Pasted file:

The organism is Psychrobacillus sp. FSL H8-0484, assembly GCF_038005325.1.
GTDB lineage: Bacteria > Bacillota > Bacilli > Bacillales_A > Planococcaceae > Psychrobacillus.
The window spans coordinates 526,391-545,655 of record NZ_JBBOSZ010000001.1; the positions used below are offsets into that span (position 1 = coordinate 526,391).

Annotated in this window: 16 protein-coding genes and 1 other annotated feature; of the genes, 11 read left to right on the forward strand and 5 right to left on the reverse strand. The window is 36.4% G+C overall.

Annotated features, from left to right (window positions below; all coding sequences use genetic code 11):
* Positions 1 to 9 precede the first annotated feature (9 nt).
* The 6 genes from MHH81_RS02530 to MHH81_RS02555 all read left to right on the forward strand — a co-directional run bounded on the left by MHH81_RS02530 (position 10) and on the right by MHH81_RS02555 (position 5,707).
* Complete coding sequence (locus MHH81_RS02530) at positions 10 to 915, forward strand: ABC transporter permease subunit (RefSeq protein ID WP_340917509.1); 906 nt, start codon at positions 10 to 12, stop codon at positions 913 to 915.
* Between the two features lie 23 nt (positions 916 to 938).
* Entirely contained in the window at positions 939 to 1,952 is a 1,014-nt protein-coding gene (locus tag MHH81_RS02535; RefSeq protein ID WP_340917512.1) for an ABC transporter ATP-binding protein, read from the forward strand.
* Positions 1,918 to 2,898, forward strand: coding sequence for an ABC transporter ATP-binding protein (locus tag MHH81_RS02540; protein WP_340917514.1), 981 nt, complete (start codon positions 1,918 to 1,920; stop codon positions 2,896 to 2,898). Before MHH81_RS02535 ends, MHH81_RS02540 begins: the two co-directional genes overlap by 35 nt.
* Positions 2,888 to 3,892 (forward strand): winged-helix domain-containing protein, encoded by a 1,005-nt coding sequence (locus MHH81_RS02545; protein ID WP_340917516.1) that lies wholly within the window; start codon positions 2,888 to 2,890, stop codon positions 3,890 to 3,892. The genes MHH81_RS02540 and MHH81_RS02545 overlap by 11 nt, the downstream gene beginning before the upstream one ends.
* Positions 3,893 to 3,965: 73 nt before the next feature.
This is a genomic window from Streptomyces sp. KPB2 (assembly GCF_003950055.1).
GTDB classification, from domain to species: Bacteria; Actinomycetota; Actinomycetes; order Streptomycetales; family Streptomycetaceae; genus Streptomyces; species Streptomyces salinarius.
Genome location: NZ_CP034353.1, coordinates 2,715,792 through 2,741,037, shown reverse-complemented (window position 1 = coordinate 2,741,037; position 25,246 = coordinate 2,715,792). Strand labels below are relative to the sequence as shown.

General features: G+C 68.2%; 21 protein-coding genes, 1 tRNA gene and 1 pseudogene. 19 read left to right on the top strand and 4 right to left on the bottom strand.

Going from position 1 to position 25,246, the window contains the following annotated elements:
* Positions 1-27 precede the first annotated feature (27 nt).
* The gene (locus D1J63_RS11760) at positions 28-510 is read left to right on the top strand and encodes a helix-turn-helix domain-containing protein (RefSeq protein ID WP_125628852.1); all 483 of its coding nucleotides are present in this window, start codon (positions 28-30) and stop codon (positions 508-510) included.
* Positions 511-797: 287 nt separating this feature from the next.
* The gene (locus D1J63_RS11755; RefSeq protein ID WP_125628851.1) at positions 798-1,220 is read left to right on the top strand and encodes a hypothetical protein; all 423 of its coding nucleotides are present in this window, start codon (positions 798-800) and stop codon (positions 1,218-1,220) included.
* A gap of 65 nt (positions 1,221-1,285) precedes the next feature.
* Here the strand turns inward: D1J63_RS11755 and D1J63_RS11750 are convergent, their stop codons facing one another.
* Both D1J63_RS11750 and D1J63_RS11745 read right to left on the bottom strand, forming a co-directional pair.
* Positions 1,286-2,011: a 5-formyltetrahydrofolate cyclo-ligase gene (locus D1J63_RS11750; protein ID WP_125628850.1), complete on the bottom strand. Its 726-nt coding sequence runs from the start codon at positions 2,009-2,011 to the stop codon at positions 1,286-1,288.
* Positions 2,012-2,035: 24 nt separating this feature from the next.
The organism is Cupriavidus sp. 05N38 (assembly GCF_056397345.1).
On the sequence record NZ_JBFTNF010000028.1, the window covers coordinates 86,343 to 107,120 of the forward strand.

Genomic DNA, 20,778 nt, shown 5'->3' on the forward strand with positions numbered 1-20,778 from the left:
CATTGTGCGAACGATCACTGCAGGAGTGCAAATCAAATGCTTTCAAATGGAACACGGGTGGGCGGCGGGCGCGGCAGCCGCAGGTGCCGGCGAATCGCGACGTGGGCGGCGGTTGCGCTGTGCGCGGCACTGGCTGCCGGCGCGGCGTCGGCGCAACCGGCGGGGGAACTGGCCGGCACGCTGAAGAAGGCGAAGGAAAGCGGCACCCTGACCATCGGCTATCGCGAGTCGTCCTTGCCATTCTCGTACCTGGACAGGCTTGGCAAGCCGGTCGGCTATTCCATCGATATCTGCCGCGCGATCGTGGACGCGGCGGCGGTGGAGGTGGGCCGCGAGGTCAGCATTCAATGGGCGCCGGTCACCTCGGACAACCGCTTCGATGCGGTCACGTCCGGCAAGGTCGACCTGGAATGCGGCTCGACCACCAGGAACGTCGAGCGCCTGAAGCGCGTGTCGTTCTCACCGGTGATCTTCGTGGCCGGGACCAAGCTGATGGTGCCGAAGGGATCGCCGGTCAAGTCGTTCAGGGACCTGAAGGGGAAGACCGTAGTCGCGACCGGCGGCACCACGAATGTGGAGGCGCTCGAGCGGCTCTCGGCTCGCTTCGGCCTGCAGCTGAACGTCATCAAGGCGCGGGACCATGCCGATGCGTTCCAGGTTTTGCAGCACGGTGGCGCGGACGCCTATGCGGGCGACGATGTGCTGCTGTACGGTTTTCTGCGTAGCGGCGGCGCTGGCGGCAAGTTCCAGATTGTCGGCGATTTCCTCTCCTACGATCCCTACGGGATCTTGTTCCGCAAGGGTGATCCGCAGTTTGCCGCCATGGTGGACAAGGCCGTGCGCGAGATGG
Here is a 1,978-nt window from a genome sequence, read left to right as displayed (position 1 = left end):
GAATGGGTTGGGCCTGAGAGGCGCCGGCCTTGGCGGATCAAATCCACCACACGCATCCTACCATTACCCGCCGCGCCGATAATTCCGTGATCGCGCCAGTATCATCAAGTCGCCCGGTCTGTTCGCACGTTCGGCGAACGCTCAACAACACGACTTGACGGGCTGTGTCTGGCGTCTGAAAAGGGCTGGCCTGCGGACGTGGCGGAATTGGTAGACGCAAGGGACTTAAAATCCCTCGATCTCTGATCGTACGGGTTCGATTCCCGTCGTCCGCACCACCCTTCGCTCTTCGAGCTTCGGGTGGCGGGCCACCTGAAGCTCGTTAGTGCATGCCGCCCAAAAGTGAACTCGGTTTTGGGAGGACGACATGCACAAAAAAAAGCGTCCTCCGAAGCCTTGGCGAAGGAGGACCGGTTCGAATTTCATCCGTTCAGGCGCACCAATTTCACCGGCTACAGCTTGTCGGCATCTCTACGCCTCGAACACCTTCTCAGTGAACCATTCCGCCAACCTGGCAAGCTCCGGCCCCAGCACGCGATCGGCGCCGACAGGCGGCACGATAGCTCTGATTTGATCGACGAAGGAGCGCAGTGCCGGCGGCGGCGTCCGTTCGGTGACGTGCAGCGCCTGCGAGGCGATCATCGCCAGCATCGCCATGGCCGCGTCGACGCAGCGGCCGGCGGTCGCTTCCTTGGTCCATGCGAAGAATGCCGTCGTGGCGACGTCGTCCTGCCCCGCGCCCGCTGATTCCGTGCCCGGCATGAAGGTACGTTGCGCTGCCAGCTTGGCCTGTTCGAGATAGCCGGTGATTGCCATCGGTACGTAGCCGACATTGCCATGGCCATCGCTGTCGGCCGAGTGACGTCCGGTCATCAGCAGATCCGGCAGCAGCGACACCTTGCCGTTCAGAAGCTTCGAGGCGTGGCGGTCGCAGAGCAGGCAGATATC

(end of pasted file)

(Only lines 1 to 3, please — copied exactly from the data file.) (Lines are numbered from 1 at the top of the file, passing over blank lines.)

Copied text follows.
The organism is Psychrobacillus sp. FSL H8-0484, assembly GCF_038005325.1.
GTDB lineage: Bacteria > Bacillota > Bacilli > Bacillales_A > Planococcaceae > Psychrobacillus.
The window spans coordinates 526,391-545,655 of record NZ_JBBOSZ010000001.1; the positions used below are offsets into that span (position 1 = coordinate 526,391).